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When you open the yahoo main page at the top there is a search section that contains links like: Web, Images, Video, More

When clicking on the link the chosen section is activated and the text of the search button is being changed. The only part of the page that is updated is the search part at the top and the other parts of the website remain unaffected.

My question is how is this implemented? And more importantly how similar behaviour could be implemented in .net using VS 2008?

Are the links really links or different elements that only mimic the links behaviour? Does it need to be ajax, or just everything is preloaded and hidden using some css techniques?

Is the same technique used in the news section on the same page when changing tabs: News, Sport, Entertainment, Video?

Thank you

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3 Answers 3

up vote 3 down vote accepted

This is actually done with CSS and Javascript:

<ul id='menu'>
  <li><a href="#web_search" class='active'>Web</a></li>
  <li><a href="#image_search">Image</a></li>
  <li><a href="#video_search">Video</a></li>
  <li><a href="#local_search">Local</a></li>

<div id='web_search' class='search'></div>
<div id='image_search' class='search' style='display: none;'></div>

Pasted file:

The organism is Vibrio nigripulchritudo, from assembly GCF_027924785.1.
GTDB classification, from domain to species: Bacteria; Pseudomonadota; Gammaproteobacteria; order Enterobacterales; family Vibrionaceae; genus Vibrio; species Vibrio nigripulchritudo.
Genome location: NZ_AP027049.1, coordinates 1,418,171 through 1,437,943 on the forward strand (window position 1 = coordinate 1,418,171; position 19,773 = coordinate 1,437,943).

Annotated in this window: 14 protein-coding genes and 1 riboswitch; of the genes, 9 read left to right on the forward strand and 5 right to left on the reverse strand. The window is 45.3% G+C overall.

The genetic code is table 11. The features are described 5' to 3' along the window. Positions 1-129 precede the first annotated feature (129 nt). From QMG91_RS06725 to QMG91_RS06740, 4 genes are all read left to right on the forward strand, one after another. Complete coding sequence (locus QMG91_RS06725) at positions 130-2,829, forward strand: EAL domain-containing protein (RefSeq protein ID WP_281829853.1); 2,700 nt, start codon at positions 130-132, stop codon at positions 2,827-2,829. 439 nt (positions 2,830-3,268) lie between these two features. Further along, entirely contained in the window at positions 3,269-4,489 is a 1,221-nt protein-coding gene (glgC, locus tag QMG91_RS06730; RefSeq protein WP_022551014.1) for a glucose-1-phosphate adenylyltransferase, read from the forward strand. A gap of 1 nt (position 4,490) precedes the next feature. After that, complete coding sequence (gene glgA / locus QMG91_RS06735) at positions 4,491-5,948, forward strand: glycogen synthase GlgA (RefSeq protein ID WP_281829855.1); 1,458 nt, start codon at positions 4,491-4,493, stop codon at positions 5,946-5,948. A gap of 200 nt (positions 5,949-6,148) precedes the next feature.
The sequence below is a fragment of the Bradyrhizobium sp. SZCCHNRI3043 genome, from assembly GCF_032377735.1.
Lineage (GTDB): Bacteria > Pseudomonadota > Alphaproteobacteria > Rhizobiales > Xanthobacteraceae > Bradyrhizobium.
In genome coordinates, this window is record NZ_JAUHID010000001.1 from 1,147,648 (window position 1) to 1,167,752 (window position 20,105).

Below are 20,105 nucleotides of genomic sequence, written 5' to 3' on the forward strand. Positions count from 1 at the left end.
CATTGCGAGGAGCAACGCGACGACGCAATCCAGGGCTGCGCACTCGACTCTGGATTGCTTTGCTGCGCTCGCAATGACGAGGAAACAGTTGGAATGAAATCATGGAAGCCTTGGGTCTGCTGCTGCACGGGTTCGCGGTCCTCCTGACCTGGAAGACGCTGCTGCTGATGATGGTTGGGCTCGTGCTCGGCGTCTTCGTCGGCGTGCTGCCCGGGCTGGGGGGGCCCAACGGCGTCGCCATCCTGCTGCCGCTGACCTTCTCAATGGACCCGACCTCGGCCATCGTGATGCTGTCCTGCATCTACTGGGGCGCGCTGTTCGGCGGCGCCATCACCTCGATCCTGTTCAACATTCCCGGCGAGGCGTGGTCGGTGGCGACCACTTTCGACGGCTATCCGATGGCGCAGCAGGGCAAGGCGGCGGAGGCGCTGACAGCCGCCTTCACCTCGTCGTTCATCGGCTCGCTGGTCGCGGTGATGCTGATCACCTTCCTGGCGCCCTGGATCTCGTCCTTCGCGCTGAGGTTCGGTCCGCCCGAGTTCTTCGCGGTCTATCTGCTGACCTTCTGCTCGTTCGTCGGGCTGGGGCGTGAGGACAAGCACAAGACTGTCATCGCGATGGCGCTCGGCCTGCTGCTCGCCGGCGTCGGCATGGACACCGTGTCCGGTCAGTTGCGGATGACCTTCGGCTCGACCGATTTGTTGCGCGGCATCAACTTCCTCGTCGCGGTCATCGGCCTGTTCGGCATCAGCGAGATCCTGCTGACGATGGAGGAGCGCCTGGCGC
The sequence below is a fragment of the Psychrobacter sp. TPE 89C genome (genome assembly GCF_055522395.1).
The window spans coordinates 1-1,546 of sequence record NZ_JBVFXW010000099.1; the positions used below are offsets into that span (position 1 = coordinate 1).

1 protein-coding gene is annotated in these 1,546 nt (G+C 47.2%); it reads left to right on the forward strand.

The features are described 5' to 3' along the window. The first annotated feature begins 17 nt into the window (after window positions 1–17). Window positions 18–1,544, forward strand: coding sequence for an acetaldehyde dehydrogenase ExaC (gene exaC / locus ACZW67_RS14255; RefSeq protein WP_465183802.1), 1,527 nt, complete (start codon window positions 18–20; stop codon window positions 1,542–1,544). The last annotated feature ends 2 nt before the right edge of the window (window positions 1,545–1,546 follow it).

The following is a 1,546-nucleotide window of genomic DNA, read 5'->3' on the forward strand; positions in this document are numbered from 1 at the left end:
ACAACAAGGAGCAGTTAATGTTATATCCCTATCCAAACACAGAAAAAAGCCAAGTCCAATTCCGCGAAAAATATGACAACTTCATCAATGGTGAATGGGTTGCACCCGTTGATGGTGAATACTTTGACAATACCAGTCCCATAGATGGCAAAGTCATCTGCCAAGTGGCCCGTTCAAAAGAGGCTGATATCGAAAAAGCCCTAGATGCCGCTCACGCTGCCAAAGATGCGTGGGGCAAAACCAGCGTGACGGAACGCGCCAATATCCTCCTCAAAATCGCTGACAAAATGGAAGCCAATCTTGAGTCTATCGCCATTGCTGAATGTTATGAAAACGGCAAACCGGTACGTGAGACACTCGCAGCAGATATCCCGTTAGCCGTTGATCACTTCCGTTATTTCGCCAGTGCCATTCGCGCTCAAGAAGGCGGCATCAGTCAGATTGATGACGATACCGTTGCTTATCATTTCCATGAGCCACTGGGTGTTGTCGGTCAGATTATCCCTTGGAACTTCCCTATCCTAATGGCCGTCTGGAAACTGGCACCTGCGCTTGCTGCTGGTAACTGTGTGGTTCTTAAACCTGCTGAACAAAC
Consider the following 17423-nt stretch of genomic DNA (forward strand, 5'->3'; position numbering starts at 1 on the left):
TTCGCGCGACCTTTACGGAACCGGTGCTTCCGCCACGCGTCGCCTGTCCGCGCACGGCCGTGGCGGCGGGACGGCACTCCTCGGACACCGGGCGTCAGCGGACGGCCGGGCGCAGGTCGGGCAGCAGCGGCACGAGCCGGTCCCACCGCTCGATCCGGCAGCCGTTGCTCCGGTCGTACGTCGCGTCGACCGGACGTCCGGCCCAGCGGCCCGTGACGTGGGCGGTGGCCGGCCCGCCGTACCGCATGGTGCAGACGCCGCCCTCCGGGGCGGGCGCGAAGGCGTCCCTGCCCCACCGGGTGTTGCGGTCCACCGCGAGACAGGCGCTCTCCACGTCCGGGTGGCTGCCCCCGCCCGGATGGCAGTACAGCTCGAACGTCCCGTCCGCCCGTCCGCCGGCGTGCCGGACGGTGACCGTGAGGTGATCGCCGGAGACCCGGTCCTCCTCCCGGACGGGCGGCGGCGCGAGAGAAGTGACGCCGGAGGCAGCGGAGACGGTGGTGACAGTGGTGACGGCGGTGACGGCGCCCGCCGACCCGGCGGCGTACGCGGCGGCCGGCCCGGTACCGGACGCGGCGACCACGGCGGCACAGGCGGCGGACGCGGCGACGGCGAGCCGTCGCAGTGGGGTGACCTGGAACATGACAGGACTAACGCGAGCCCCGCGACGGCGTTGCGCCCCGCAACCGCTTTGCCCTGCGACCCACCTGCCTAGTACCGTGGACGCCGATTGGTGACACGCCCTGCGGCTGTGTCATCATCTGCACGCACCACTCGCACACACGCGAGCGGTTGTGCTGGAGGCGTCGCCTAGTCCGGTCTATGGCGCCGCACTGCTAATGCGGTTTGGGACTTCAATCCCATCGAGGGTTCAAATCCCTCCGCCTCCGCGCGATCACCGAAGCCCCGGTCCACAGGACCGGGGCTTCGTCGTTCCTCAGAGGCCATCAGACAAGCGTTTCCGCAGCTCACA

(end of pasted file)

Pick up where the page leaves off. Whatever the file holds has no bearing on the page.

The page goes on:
<div id='video_search' class='search' style='display: none;'></div>
<div id='local_search' class='search' style='display: none;'></div>

Then Javascript (example uses jQuery, can be done many ways...):

$('a','#menu').click(function() {
    $('a.active', '#menu').removeClass('active');
    return false;

And this is an example of it in action. The styling and such would all be CSS.

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Thank you Paolo, that is very helpful. I wish I could upvote your answer more then once –  padn Jun 10 '09 at 23:47

After doing a quick inspection of the search field using Firebug, it appears that clicking on each of search type links (Web, Images, etc) simply modifies the DOM. This includes adding fields, removing fields, toggling class names, etc. I wouldn't be surprised if hidden fields are also being manipulated.

Behavior like this is accomplished using JavaScript. Specifically (and at a very high-level), there are event handlers attached to the links each of which modify the DOM in their own way.

It can definitely be implemented using Visual Studio 2008 as it's really (and likely) nothing more than CSS, JavaScript, and HTML. .NET really wouldn't come into play until you're ready to take the specified query and begin running it against your data store.

Paolo's answer gives a really good, straight-forward example of how that behavior can be emulated.

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Thank you Tom, that makes sense. There is no need for ajax as there is no data provided by the user that would require server level interaction –  padn Jun 10 '09 at 23:38

Those links have onlclick JavaScript handlers attached to them. When you click on them different tab becomes visible and current tab gets hidden. All tabs are preloaded but only the first one is visible initially.

Take a look at Tabs control from ASP.NET AJAX control toolkit. You can customize tabs so that they look like links.

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